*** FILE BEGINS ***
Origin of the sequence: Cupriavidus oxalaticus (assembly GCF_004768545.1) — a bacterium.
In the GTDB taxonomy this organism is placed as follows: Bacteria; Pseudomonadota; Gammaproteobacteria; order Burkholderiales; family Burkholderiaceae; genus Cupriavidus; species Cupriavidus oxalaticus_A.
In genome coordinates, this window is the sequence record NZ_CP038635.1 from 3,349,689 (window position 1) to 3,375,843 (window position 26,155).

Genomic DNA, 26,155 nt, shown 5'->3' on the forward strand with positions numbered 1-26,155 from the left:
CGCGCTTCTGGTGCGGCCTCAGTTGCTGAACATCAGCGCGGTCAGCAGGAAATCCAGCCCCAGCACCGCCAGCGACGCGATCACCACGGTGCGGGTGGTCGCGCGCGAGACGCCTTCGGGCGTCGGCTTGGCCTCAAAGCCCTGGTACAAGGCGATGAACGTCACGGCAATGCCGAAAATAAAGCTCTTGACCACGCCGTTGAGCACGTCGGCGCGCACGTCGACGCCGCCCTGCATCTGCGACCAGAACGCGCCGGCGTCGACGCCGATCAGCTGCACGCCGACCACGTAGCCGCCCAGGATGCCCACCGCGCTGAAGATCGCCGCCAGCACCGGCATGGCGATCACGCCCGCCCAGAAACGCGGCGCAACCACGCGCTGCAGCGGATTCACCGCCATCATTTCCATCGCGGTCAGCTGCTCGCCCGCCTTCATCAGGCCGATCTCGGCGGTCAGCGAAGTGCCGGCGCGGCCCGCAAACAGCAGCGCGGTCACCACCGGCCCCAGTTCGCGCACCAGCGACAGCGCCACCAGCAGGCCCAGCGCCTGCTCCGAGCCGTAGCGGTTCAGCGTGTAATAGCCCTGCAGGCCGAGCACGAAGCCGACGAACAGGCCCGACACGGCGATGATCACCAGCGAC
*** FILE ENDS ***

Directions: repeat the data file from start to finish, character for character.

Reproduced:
Origin of the sequence: Cupriavidus oxalaticus (assembly GCF_004768545.1) — a bacterium.
In the GTDB taxonomy this organism is placed as follows: Bacteria; Pseudomonadota; Gammaproteobacteria; order Burkholderiales; family Burkholderiaceae; genus Cupriavidus; species Cupriavidus oxalaticus_A.
In genome coordinates, this window is the sequence record NZ_CP038635.1 from 3,349,689 (window position 1) to 3,375,843 (window position 26,155).

Genomic DNA, 26,155 nt, shown 5'->3' on the forward strand with positions numbered 1-26,155 from the left:
CGCGCTTCTGGTGCGGCCTCAGTTGCTGAACATCAGCGCGGTCAGCAGGAAATCCAGCCCCAGCACCGCCAGCGACGCGATCACCACGGTGCGGGTGGTCGCGCGCGAGACGCCTTCGGGCGTCGGCTTGGCCTCAAAGCCCTGGTACAAGGCGATGAACGTCACGGCAATGCCGAAAATAAAGCTCTTGACCACGCCGTTGAGCACGTCGGCGCGCACGTCGACGCCGCCCTGCATCTGCGACCAGAACGCGCCGGCGTCGACGCCGATCAGCTGCACGCCGACCACGTAGCCGCCCAGGATGCCCACCGCGCTGAAGATCGCCGCCAGCACCGGCATGGCGATCACGCCCGCCCAGAAACGCGGCGCAACCACGCGCTGCAGCGGATTCACCGCCATCATTTCCATCGCGGTCAGCTGCTCGCCCGCCTTCATCAGGCCGATCTCGGCGGTCAGCGAAGTGCCGGCGCGGCCCGCAAACAGCAGCGCGGTCACCACCGGCCCCAGTTCGCGCACCAGCGACAGCGCCACCAGCAGGCCCAGCGCCTGCTCCGAGCCGTAGCGGTTCAGCGTGTAATAGCCCTGCAGGCCGAGCACGAAGCCGACGAACAGGCCCGACACGGCGATGATCACCAGCGAC